city_hall

Official websites use .boston.gov

A .boston.gov website belongs to an official government organization in the City of Boston.

lock

Secure .gov websites use HTTPS

A lock or https:// means you've safely connected to the .gov website. Share sensitive information only on official, secure websites.

Heat Emergency in Boston
/
Mayor Wu announced a heat emergency in the City of Boston through Wednesday, July 17. Cooling centers will be open at 14 BCYF community centers Monday through Wednesday, from 9 a.m. - 5 p.m.
Last updated:

Vaccines: myths and facts

This fact sheet answers frequently asked questions about vaccines.

Learn about 8 different vaccine myths and facts.

Myths

Myths

Fact 1: Hand washing and clean water are important to stop the spread of many diseases. However, many infections can still spread regardless of how clean we are. Vaccination is essential to stop the spread of infectious diseases. If people are not vaccinated, uncommon diseases, such as measles, can come back.

Fact 2: Vaccines are very safe. Vaccines go through thorough testing for years before approval for public use. vaccine monitoring continues after public approval. The Vaccine Adverse Event Reporting System is a national program that monitors reactions to vaccines. The Vaccine Adverse Event Reporting System ensures that the benefits of vaccines far outnumber the risks. Most vaccine reactions are minor and temporary, such as a sore arm or mild fever. Serious health events due to vaccines are extremely rare.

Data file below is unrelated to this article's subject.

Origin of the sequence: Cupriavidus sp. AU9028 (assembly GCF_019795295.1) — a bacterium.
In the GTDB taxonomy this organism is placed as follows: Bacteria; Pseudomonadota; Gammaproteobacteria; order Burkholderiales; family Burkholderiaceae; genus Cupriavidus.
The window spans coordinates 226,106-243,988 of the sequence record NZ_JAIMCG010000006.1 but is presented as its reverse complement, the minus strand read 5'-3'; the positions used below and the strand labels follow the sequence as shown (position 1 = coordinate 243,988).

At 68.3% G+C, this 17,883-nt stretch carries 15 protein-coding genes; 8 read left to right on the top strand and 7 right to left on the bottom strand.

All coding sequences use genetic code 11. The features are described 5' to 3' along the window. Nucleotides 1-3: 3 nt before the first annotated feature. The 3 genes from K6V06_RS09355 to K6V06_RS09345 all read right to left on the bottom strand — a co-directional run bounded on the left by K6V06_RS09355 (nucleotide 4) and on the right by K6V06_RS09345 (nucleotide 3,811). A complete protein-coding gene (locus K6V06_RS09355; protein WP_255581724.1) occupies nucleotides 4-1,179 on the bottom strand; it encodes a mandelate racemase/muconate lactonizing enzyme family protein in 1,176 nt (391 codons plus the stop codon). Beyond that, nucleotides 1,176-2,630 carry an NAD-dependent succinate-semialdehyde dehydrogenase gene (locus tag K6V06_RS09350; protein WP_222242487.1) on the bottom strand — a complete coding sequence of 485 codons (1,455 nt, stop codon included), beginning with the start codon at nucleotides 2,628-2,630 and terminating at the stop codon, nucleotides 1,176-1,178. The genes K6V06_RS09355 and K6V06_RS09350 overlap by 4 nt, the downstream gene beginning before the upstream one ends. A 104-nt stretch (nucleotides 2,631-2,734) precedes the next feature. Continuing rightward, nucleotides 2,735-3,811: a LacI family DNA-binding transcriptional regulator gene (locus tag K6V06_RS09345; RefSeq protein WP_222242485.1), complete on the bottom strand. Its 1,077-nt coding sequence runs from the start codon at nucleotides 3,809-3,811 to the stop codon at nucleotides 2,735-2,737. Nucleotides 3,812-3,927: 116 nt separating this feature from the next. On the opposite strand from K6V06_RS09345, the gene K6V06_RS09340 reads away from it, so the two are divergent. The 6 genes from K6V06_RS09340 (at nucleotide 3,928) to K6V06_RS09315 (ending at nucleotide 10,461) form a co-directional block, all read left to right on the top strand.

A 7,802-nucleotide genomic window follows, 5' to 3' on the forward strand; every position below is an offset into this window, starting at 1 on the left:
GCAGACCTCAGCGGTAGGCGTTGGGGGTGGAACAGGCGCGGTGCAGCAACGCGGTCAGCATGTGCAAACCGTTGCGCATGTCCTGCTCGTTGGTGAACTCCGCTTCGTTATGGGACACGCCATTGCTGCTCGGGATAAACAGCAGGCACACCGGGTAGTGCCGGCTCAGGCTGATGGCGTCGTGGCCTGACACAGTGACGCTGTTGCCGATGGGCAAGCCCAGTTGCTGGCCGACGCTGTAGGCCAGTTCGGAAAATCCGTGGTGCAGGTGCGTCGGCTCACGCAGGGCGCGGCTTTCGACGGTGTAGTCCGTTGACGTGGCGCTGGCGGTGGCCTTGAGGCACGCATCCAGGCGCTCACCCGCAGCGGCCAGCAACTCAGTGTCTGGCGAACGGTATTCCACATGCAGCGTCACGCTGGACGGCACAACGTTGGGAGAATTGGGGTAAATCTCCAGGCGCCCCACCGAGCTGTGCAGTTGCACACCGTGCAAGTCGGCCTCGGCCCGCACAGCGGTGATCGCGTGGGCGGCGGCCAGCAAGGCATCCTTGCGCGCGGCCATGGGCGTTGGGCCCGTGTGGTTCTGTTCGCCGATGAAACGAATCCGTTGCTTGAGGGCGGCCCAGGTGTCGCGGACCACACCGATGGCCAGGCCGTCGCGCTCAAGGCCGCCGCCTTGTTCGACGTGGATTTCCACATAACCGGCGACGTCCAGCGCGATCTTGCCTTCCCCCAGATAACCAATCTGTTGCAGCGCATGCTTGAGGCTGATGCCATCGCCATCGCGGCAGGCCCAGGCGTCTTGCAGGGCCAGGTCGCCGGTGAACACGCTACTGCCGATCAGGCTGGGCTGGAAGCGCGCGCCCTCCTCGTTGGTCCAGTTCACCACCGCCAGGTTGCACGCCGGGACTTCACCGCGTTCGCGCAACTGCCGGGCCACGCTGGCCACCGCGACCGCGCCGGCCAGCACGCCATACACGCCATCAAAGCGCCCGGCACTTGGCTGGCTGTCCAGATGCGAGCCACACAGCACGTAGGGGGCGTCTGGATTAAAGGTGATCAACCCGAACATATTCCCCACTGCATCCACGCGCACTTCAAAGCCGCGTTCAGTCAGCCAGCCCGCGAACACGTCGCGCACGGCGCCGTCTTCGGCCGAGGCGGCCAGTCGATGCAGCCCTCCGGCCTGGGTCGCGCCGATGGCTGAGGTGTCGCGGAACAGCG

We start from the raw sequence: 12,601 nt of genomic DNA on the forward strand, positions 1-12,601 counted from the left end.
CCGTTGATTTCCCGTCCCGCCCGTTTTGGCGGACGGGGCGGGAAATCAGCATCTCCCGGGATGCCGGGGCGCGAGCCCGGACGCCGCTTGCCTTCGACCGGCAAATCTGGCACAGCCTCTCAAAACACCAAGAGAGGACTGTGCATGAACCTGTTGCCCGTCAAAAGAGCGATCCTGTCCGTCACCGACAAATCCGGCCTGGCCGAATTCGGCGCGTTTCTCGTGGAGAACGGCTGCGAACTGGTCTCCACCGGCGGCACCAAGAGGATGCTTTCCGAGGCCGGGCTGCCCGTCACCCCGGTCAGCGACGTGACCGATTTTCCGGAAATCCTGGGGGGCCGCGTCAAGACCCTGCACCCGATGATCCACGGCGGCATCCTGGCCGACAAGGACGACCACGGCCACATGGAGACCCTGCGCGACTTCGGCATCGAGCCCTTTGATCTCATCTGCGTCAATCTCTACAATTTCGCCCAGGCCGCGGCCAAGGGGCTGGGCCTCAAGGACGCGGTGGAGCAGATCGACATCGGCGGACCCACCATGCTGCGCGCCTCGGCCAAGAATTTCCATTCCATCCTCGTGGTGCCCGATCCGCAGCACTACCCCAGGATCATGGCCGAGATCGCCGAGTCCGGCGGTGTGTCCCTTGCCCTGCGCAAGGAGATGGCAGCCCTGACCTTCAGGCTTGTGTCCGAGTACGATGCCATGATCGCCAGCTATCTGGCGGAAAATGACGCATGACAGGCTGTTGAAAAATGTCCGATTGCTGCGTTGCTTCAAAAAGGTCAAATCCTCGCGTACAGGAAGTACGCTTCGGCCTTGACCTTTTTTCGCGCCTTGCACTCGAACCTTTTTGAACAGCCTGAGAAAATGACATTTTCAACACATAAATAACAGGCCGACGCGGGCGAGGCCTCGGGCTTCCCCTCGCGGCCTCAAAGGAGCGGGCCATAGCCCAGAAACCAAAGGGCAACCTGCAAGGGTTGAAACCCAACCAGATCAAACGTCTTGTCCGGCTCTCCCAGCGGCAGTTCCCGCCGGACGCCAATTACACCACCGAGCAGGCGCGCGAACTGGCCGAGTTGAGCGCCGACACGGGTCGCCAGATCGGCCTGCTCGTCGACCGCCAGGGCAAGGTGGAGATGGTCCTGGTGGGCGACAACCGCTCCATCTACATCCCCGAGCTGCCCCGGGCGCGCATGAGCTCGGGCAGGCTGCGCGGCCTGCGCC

Fact 3: There is no evidence that these vaccines cause SIDS. Ninety percent of SIDS cases occur before an infant reaches the age of 6 months. The rate of SIDS is highest between 1 and 4 months of age. Unfortunately, this is the age when children receive their DTaP and polio vaccines. SIDS deaths are co-incidental to vaccination. These deaths would occur with or without these vaccines. 

Fact 4: Many vaccine preventable diseases are uncommon in the United States. But, these diseases still exist in the rest of the world. Measles, for example, is still common in some countries in Europe, Asia, the Pacific, and Africa. In 2014, there was a large outbreak of measles at the Disneyland theme park in California. Unvaccinated people made up the majority of those who got measles. Measles is very contagious and spreads easily among unvaccinated people. Vaccines can protect us at home or when we are on vacation from diseases that we may not know are around us.

Fact 5: There is no evidence that simultaneous vaccines hurt a child's immune system. Children face daily exposure to hundreds of foreign substances that can cause an immune response. Offering multiple vaccines at once decreases the number of clinic visits. This saves time and money. Combined vaccination is also less painful to children. In the case of MMR, it means fewer injections.

Fact 6: Influenza is a serious disease. The flu affects hundreds of people in Boston each year. Pregnant women, small children, the elderly, and those with chronic conditions, are at higher risk for severe illness from flu. It is important for pregnant women to get the vaccine. Mothers need to protect their newborns since there is no vaccine for babies under six months of age. The vaccine protects against the 3-4 strains of flu expected to circulate in a particular year.

Fact 7: Some vaccines contain thimerosal. Thimerosal is an organic, mercury-containing compound used as a preservative. It is most often used in multi-dose vials. Studies show that thimerosal is safe, and the amount used in vaccines does not cause a health risk. 

Fact 8: No. There is no evidence to link vaccines and autism.

Back to top